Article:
My friend works for a company whose methods she says are rather dishonest. She’s really not comfortable with the way they tell her to serve customers. She would like to quit, but she’s afraid for her own financial situation and for the verbal or emotional abuse she would likely receive from family members. (She’s also disabled.) As Catholics, what is our obligation to perform work that we have a moral objection to doing?
— Concerned Friend
Dear Concerned Friend: The kind of problem you present here is an instance of what we call “problems of cooperation in evil.” Not that your friend is willingly cooperating in unjust practices, but rather that she finds her actions (in performing the otherwise legitimate exercise of her work) to be caught up in larger, work-related actions of her employers that are unjust. Her actions are like a cog in a wheel. She obviously does not intend the injustices being perpetrated at work. But she senses that her actions nonetheless contribute to them.
Rightly, this raises a problem of conscience. Can it ever be licit to tolerate (without intending) that a consequence of my otherwise licit actions in the workplace have the consequence of facilitating someone else — my employer — in committing unjust actions? The answer is sometimes yes, sometimes no. The Church’s moral guidance here rests on the sometimes difficult-to-distinguish distinction between intending a moral evil and tolerating a moral evil; the former is never morally licit, while the latter at times can be morally licit.
Wading through the complexities of the situation will require the prudent judgment of a well-trained moral guide who can apply the appropriate moral principles to the specifics of the situation. So your friend should consult with a Catholic priest whose judgment she trusts and who she knows has been well-trained in Catholic moral theology in a manner faithful to the Church’s magisterium.
Nonetheless, I will offer here some more general guidelines by way of an example that can help to illustrate. Imagine that Bob is a mechanic at a garage. He begins to notice that the service orders are requiring him to remove and replace car parts that are still in good working condition. He begins to suspect his service manager might be taking advantage of unwary customers, writing up service orders for repairs their cars don’t need. When he confronts his manager, he is told in so many words to service the vehicles as he’s told and stop asking questions if he wants to keep his job. Bob is a single parent of two young boys, and the prospects for alternate employment are not good. Bob feels terrible that he is so closely and frequently caught up in schemes intended to cheat customers, but he really needs his job.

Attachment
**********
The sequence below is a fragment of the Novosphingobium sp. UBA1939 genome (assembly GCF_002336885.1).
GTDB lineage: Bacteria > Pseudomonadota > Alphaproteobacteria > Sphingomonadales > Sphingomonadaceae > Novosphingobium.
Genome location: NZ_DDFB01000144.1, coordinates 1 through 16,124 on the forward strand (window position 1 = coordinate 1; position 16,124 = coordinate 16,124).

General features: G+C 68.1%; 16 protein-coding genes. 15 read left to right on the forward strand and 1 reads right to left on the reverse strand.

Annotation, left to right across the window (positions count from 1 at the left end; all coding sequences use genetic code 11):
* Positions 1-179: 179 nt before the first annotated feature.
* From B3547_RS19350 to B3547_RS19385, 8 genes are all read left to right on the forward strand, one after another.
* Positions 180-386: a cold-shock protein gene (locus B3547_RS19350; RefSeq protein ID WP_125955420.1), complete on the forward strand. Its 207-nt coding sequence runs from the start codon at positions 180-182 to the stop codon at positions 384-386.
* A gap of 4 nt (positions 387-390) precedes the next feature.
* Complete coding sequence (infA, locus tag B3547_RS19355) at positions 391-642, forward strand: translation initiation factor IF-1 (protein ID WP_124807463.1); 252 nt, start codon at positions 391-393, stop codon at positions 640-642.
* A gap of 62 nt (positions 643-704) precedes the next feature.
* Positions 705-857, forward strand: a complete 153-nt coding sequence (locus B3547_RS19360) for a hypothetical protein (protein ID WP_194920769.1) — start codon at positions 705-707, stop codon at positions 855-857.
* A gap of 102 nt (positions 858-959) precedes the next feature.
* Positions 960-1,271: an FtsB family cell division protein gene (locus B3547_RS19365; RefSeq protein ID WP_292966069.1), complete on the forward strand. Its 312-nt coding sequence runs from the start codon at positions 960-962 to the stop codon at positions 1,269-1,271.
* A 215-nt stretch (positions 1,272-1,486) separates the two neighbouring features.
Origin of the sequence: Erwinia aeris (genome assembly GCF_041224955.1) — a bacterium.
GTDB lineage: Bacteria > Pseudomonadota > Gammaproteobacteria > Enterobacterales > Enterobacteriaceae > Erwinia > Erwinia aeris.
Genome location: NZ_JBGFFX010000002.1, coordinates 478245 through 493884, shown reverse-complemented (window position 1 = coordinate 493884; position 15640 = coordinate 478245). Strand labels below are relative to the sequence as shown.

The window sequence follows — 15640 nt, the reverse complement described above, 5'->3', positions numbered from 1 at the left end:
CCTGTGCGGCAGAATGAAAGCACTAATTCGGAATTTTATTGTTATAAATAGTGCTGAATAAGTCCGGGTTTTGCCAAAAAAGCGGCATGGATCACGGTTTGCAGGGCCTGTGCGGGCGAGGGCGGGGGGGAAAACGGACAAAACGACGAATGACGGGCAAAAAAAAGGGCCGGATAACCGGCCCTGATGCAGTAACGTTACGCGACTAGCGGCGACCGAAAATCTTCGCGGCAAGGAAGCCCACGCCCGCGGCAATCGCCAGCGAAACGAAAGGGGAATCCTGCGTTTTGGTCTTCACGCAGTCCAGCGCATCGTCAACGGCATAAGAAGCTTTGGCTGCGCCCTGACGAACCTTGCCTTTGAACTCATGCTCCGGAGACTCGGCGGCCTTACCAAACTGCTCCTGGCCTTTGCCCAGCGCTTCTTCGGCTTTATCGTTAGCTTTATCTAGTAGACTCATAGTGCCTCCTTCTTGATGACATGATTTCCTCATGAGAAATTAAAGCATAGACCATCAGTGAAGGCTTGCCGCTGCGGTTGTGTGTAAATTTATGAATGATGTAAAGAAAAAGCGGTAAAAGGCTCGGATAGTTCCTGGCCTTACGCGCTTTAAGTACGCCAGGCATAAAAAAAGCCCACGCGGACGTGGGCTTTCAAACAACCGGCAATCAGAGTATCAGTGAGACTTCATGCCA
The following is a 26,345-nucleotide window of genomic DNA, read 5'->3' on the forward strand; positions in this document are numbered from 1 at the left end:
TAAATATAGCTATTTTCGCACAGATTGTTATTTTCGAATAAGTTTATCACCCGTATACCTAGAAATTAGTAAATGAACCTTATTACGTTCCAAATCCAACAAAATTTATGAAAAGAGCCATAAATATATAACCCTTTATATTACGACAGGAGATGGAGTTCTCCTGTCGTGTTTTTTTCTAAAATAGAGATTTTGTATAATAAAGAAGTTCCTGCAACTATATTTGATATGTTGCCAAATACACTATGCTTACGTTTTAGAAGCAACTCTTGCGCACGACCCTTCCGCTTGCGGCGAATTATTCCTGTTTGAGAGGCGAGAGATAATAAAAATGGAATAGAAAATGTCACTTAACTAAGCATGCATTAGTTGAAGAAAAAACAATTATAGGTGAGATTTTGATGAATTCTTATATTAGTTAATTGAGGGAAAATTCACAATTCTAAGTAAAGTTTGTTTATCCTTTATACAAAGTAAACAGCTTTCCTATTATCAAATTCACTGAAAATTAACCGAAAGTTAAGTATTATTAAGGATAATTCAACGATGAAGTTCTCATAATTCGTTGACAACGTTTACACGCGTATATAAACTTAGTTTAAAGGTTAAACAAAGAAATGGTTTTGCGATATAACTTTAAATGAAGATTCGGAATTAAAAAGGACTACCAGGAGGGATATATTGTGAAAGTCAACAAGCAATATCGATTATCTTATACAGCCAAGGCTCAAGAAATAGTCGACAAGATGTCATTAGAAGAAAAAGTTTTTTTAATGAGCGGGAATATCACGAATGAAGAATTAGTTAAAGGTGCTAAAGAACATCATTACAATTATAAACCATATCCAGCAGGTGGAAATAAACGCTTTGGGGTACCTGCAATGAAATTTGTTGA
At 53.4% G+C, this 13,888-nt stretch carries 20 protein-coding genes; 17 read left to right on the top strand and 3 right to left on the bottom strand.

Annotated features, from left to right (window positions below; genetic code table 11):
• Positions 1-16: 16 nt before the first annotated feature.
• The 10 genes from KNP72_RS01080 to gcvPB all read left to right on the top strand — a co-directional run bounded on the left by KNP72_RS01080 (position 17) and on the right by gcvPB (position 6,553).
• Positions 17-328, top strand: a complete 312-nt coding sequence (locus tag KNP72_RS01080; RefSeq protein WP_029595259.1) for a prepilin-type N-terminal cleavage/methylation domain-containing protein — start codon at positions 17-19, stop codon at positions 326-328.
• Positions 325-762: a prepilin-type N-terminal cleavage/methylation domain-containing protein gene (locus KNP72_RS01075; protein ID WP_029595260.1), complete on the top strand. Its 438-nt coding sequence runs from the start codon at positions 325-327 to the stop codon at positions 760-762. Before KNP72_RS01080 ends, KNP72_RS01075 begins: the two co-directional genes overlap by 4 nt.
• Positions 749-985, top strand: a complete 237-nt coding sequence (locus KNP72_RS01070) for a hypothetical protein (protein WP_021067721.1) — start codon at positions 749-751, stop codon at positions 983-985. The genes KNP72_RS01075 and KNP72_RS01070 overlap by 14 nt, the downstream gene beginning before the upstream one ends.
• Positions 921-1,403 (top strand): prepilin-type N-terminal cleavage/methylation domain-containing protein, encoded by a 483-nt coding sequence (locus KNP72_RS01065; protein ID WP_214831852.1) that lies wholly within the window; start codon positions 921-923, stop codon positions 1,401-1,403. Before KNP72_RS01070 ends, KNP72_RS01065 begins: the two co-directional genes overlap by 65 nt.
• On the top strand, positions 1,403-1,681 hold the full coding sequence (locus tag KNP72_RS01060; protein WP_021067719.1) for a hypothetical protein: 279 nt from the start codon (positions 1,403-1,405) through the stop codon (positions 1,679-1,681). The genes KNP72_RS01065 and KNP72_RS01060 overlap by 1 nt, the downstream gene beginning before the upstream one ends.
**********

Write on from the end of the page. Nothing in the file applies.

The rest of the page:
From the standpoint of Catholic moral teaching, what guidance is there for Bob? Given the fact that he disagrees with the injustices being perpetrated by his employer, and given his difficult personal situation, we could likely judge that for the time being it is permissible for him to remain in the job. But he should not be complacent. Bob would do well to be actively seeking a new job so as to free himself from this entanglement. He might also consider discreetly chronicling the injustices being committed in order eventually to bring it to the attention of authorities or the media. He could also perhaps even find ways to alert potential customers to take their business elsewhere or to question work that has been done on their vehicles.
In situations such as your friend’s, we should never simply shrug our shoulders and say, “Oh, well.” That could be tantamount to throwing in the towel and essentially buying into the unjust business practice (like a reluctant but ultimately willing getaway car driver in a bank robbery). Sometimes one’s involvement in an unjust practice can be so closely and tightly woven into the overall project that it becomes difficult to see how the employee could not also be intending the unjust outcome. That would be the case, for instance, if your friend were being required to lie to customers outright.
If our involvement is such, and we have no other recourse (such as the protections of an employee-conscience clause), we should simply refuse the morally problematic actions and be ready to suffer the consequences, entrusting ourselves to God’s providence, preferring to suffer injustice, if necessary, rather than participate in it.